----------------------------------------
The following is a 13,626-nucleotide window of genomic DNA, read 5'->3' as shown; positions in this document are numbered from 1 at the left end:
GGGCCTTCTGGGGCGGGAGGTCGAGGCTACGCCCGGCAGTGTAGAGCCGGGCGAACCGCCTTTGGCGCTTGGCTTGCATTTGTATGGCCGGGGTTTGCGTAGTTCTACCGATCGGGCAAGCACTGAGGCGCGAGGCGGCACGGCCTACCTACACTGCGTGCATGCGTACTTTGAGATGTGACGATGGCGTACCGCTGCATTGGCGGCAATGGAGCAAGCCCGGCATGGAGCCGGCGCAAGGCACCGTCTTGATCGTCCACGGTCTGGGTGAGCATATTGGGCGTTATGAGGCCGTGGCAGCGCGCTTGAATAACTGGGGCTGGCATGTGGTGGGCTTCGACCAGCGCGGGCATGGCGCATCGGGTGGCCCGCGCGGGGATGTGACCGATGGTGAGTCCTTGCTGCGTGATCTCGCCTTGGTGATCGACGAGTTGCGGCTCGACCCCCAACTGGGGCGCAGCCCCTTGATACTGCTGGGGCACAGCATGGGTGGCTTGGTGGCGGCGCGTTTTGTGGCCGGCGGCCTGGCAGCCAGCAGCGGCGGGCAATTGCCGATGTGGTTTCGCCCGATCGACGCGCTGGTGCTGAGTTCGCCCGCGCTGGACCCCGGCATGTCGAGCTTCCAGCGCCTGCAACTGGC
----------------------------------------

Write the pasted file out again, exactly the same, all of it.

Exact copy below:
The following is a 13,626-nucleotide window of genomic DNA, read 5'->3' as shown; positions in this document are numbered from 1 at the left end:
GGGCCTTCTGGGGCGGGAGGTCGAGGCTACGCCCGGCAGTGTAGAGCCGGGCGAACCGCCTTTGGCGCTTGGCTTGCATTTGTATGGCCGGGGTTTGCGTAGTTCTACCGATCGGGCAAGCACTGAGGCGCGAGGCGGCACGGCCTACCTACACTGCGTGCATGCGTACTTTGAGATGTGACGATGGCGTACCGCTGCATTGGCGGCAATGGAGCAAGCCCGGCATGGAGCCGGCGCAAGGCACCGTCTTGATCGTCCACGGTCTGGGTGAGCATATTGGGCGTTATGAGGCCGTGGCAGCGCGCTTGAATAACTGGGGCTGGCATGTGGTGGGCTTCGACCAGCGCGGGCATGGCGCATCGGGTGGCCCGCGCGGGGATGTGACCGATGGTGAGTCCTTGCTGCGTGATCTCGCCTTGGTGATCGACGAGTTGCGGCTCGACCCCCAACTGGGGCGCAGCCCCTTGATACTGCTGGGGCACAGCATGGGTGGCTTGGTGGCGGCGCGTTTTGTGGCCGGCGGCCTGGCAGCCAGCAGCGGCGGGCAATTGCCGATGTGGTTTCGCCCGATCGACGCGCTGGTGCTGAGTTCGCCCGCGCTGGACCCCGGCATGTCGAGCTTCCAGCGCCTGCAACTGGC